The kinetic energy equation is also very simple. One of the main equations of motion is that final velocity squared equals initial velocity squared plus 2 times the acceleration times the time taken, or v2=u2 + 2ax. I do not feel it is relevant to explain how we got this equation, although, if the idea is popular, I may do a post on the basics of mechanics. Mainly Newton's laws of motion and the equations of motion, but anyway, kinetic energy: In a system with kinetic energy, the object must have started at a stop. Therefore the initial velocity is 0 and can be removed from the equation. Now we have v2=2ax. The equation F=ma can also be expressed as a = Fm and therefore we can change our equation to v2=2Fxm. Look what we have found! Above the m is Fx, or work done, and energy is the just the ability to do or be doing work, so, by rearranging the equation we get: Ek=12mv2.
So now we understand energy, right? Well first there are a few things to go over. Energy does not get destroyed or created. When I drop a pen, no energy is being lost, or created. Instead the potential energy of the pen is being converted into kinetic energy. In fact, if we forget about friction, all of the potential energy is lost over the fall. Let me give you an example: I lift a pen, mass 1kg (It is a heavy pen) 3 meters and then drop it. What is the velocity when it hits the ground?
Since we are ignoring friction, we know that:
   Loss in Ep= Gain in Ek
    mgh =12mv2
1Kg x 10m/s2 (We are rounding this up, gravity is actually more like 9.81 m/s2) x 10m= mgh
         12mv2 = 12 x 1 x v2  
0.5v2 (Kinetic Energy) = 30J (Potential Energy)
   v2= 60J
     v ≈ 7.45 m/s

The amount of energy in a isolated system, even in the air or other apparently inactive objects, must be the same, no matter what form they are in. This is the law of conservation of energy!

Now we understand energy. It isn't a physical particle or even a force, but instead a capability to do something. For the next section, let me ask you a question. If you take a large piece of coal and burn it, and then take a spatula of gunpowder and light it. Which reaction would you say is more violent? Probably the gunpowder, but the coal released more heat, and therefore, we will assume, it had more energy. Why does this happen? Well it is all down to something called Power:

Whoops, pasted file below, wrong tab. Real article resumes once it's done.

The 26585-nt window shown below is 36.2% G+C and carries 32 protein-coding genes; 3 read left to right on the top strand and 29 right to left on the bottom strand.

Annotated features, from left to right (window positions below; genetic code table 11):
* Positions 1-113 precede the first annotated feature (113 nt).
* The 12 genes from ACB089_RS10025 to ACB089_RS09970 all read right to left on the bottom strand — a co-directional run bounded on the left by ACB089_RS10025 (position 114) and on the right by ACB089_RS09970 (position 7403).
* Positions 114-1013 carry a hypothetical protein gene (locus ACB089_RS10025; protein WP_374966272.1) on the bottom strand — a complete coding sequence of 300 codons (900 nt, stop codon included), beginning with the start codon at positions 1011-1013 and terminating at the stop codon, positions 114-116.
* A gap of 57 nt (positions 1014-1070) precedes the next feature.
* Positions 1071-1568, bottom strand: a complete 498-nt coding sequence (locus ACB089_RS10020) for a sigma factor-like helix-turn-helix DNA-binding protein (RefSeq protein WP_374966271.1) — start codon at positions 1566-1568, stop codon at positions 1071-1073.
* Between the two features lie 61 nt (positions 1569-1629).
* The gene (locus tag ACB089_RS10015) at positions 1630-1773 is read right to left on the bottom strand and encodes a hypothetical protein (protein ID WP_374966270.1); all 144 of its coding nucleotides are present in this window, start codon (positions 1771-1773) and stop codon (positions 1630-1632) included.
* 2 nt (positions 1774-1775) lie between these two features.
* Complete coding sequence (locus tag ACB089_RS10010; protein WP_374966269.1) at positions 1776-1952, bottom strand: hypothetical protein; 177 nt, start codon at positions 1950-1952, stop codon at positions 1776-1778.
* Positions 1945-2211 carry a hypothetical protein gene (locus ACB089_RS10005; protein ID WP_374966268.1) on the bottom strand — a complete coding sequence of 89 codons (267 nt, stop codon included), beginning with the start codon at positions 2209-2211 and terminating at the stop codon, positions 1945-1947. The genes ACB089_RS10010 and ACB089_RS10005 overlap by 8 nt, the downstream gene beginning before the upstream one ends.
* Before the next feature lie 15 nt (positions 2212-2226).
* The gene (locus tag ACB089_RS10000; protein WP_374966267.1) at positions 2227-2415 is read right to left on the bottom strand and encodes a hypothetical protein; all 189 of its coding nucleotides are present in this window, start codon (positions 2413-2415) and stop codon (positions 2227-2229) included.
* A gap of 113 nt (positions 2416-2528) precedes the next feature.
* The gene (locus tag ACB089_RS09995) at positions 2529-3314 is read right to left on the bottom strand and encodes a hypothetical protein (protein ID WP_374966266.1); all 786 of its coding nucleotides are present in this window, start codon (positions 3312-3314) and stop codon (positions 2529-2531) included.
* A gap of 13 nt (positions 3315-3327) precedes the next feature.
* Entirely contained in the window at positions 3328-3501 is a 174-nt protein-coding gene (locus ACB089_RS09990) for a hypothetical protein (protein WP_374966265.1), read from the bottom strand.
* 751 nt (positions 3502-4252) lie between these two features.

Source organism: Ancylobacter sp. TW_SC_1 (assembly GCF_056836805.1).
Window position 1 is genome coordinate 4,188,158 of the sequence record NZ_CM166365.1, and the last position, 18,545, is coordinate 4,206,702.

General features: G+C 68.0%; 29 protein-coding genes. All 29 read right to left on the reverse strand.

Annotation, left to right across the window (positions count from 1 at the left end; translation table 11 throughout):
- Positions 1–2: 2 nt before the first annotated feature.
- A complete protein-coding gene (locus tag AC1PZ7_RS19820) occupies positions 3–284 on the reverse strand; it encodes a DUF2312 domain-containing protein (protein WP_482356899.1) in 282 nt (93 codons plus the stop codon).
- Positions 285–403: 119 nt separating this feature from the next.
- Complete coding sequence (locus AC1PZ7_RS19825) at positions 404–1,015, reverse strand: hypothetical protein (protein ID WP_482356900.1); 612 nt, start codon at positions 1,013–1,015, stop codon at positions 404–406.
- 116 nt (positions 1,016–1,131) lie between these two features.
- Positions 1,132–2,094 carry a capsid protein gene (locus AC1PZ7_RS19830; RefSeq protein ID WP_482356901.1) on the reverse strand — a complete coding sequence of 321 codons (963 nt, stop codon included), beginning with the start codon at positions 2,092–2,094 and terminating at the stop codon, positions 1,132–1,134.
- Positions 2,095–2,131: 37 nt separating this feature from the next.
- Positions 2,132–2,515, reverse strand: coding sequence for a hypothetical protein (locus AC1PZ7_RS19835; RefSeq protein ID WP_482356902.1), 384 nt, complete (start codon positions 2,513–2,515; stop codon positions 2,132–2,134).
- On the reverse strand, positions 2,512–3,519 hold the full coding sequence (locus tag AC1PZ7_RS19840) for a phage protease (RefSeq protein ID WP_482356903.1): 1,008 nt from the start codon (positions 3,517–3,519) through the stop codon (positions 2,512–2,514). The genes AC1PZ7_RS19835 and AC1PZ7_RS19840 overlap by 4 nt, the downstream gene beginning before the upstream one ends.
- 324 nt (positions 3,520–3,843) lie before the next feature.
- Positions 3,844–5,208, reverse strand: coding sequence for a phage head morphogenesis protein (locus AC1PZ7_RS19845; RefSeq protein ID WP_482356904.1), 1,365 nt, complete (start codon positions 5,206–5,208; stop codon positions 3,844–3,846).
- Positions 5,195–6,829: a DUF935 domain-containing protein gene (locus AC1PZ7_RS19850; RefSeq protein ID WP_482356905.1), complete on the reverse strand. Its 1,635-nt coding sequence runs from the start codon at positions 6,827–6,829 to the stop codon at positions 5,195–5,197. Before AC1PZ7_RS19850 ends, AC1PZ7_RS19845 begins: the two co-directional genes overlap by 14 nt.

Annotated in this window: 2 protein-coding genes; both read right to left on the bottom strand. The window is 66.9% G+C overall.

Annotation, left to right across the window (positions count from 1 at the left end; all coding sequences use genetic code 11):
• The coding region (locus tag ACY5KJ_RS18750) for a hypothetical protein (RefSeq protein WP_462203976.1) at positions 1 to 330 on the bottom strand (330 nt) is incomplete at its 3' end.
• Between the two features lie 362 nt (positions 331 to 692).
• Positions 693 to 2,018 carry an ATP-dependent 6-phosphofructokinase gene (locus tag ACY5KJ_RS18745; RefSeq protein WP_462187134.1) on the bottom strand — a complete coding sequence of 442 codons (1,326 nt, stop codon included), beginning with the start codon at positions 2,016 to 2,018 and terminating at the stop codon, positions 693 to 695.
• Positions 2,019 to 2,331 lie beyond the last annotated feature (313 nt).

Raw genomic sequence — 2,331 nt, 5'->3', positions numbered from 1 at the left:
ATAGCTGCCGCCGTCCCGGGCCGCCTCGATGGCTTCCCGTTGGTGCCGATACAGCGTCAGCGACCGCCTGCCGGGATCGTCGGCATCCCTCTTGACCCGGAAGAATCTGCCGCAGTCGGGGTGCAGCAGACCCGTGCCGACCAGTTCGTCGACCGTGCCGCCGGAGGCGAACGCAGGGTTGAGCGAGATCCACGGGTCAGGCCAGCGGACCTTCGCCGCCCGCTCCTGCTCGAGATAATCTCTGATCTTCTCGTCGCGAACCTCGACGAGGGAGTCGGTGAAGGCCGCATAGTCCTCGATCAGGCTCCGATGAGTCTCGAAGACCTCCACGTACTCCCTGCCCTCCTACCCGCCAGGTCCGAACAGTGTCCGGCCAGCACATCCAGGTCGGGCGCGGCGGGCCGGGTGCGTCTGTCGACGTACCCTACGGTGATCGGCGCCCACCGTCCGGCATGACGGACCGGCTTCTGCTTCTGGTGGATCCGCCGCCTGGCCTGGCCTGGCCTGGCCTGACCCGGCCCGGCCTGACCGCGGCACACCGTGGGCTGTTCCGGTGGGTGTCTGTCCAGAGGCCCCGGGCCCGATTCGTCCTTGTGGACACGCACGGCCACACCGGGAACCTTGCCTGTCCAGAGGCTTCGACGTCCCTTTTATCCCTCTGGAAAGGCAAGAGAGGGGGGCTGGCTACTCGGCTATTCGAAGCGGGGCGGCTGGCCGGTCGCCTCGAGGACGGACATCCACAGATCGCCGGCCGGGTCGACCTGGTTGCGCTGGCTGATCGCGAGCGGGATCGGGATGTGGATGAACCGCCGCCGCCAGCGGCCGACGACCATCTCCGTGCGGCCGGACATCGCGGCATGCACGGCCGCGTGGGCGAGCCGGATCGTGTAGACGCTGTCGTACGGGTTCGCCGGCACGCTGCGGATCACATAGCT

Power is the rate at which work is done. It is given by the formula: P=Wt . P is power, W is work done and t is time taken to do the work. Therefore, even though the coal does more work, the gunpowder does it's work in a shorter time and is therefore more powerful.

So those are the basics of energy. Of course, there is further you can go, looking into the different forms of potential energy, for example. In fact, string theory, something I looked at in my last post, says that ever bit of matter, when broken down as far as you can, past atoms, protons, electrons and quarks are just 1 dimensional strings of energy. So next time you hear someone talk about an energy crisis, renewable energy or wasting energy, you can correct them, our energy is not running out, instead, we are just running out of easy sources of it.

Anyway, I hope this cleared up any misconceptions you had about energy, and helped you understand one of the most important physical aspects of the universe. Thank you for reading.
Check out my last two posts: 
"We don't serve neutrinos in here!"...A neutrino walks into a bar - What are neutrinos and what is all the fuss about?
The Irregularity of Time <1.5/2> (You might want to check out the first post on this topic before this) - Why time isn't as constant as you think.